FINANCIAL CHAOS: Deutsche downgrades Commerzbank as bosses cut nearly 10,000 jobs
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DEUTSCHE Bank has downgraded Commerzbank days after bosses announced 9,600 job losses and nervous investors questioned the outlook of the European Central Bank’s bond-buying programme.
By KATIE MANSFIELD AND MONIKA PALLENBERG
PUBLISHED: 18:33, Wed, Oct 5, 2016
Commerzbank’s securities fell by as much as 0.7 percent to 5.77 euros today as analysts at Deutsche Bank classified the title from “Buy” back to “Hold”, and reduced the price target from 9 to 6 euros.
Deutsche Bank analysts said Commerzbank’s new strategic program for 2020 should boost sales but will take longer than expected to achieve significant improvements.
Analysts wrote: “Although we expect a little revenue growth, we are much more cautious than management facing the low interest rate environment.”
It comes days after Commerzbank, the second-biggest bank in Germany, suspended its dividend and announced more than 9,000 job losses.
The financial group plans to merge its Mittelstand division with its corporate branch and scale back investment activity in a bid to boost earnings.
Commerzbank’s new chief executive Martin Zielke is expected to present his plans to the board for approval on Friday.
The major restructure will cost the bank nearly £1billion with bosses hoping to hire 2,3000 people in new areas as the bank attempts to make its business more digital over the next four years.
German banks have found their profits squeezed by the European Central Bank’s (ECB) ultra-low interest rates.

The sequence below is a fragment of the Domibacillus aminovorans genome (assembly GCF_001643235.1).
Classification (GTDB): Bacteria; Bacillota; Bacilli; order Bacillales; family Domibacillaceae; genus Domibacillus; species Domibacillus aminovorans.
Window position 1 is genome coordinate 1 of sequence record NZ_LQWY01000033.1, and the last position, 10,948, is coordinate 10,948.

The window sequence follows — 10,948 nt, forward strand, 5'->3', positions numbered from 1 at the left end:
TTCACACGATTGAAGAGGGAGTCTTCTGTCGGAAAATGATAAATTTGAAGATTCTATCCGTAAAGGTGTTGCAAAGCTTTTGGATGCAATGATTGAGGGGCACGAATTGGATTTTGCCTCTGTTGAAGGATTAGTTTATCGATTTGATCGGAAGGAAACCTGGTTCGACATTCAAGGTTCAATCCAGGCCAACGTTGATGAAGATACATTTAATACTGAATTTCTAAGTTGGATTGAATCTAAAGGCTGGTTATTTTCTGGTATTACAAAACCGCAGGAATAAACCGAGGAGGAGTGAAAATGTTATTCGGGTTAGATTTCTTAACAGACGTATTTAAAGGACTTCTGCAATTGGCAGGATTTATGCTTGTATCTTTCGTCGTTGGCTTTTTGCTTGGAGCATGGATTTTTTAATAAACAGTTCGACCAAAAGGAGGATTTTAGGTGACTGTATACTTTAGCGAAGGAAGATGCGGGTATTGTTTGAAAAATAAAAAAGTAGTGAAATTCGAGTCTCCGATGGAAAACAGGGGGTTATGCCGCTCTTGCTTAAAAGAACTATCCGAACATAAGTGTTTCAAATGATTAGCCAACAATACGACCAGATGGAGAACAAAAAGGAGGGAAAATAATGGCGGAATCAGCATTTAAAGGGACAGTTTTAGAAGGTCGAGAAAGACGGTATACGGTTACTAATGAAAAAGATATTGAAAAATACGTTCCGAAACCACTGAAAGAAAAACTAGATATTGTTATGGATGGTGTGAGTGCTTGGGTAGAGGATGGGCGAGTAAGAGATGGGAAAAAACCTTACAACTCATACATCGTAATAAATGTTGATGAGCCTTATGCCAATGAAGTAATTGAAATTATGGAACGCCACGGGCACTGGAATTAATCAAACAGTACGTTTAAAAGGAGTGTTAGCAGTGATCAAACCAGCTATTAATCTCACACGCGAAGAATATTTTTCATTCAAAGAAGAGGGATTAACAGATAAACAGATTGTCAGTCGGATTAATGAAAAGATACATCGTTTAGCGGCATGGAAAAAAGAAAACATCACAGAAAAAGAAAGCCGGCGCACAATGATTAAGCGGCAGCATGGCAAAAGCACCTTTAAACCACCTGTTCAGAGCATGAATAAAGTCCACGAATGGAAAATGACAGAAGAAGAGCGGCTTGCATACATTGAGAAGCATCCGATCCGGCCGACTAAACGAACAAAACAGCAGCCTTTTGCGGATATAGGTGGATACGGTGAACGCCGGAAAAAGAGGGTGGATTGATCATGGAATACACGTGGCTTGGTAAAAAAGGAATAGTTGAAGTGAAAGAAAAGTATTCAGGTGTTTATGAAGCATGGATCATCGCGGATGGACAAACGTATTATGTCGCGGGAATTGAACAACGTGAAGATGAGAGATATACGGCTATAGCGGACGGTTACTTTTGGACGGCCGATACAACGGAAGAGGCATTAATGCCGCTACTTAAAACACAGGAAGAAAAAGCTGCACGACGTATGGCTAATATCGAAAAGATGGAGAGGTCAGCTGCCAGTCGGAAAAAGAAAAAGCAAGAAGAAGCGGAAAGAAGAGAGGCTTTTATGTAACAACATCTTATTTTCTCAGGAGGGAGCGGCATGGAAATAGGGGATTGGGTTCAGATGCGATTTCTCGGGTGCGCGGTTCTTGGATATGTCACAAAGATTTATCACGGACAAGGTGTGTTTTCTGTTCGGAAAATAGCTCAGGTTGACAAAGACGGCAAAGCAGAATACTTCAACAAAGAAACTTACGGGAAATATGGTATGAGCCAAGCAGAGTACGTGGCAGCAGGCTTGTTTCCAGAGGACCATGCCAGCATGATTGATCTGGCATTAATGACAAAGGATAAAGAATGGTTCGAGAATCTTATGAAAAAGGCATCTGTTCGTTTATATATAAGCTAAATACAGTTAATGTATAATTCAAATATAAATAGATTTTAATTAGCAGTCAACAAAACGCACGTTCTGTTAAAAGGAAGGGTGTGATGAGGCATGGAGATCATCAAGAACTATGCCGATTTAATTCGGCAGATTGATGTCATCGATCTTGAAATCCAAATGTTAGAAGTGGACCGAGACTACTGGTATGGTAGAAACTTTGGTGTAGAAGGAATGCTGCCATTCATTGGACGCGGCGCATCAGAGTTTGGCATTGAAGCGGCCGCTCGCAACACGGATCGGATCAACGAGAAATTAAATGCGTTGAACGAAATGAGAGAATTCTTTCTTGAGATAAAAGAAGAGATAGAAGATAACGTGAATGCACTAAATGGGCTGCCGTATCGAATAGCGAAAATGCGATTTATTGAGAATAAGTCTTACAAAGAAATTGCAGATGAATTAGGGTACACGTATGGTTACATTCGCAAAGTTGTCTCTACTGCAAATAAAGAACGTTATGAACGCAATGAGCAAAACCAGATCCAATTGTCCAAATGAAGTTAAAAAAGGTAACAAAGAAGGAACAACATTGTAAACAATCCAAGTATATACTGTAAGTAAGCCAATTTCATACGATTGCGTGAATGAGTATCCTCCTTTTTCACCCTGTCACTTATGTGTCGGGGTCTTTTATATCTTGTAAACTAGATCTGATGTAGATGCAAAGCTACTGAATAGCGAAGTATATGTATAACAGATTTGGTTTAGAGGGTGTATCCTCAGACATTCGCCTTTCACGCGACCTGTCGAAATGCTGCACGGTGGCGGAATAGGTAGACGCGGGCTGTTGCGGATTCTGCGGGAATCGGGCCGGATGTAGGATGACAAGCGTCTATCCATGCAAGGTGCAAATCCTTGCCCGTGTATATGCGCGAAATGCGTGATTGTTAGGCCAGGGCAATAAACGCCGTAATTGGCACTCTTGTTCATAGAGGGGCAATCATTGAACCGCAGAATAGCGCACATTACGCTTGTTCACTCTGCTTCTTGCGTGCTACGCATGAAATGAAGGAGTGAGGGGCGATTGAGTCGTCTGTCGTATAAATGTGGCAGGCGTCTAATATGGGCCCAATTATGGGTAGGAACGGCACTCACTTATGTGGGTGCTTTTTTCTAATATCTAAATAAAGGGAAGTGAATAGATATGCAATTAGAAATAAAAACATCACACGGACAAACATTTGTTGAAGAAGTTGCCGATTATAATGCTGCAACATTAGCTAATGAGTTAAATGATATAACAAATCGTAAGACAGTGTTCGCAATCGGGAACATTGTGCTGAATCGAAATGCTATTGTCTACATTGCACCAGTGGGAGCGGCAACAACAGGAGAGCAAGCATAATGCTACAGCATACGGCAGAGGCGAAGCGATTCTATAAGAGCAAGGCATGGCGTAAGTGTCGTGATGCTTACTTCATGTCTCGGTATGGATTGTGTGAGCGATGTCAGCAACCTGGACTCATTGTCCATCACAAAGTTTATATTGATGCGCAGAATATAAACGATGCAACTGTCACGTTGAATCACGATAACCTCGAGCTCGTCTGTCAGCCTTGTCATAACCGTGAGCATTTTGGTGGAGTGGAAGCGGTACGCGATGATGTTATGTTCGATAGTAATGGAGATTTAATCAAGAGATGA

The prospect of the ECB eventually winding down its bond-buying stimulus programme rattled investors today, dragging stocks lower in Europe and Asia and pushing up government bond yields.
While an ECB spokesman said the bank had not discussed reducing the pace of its monthly bond buying, a Bloomberg report that the 80-billion a month programme would probably start winding down, has spooked markets to a degree.
The report comes as investors are wondering whether the central bank asset-buying stimulus programmes that have buoyed markets across the globe are reaching their limits.
ECB President Mario Draghi confounded the expectations of many in markets when he said after the bank’s last meeting that policymakers had not discussed extending its scheme.
Commerzbank analyst Peter Kinsell said: “The spokesman denied the story but there is probably some meat on the bone.
“They may extend by six months and then taper but the fact they are talking of getting out of it tells us the ridiculous levels on bund yields is not going to persist indefinitely.”
Deutsche Bank, which like other eurozone lenders has had its profitability questioned by the ECB’s ultra-low interest rates, recovered further from record lows hit last week in the wake of a £10billion claim by US authorities over a mortgage scandal.
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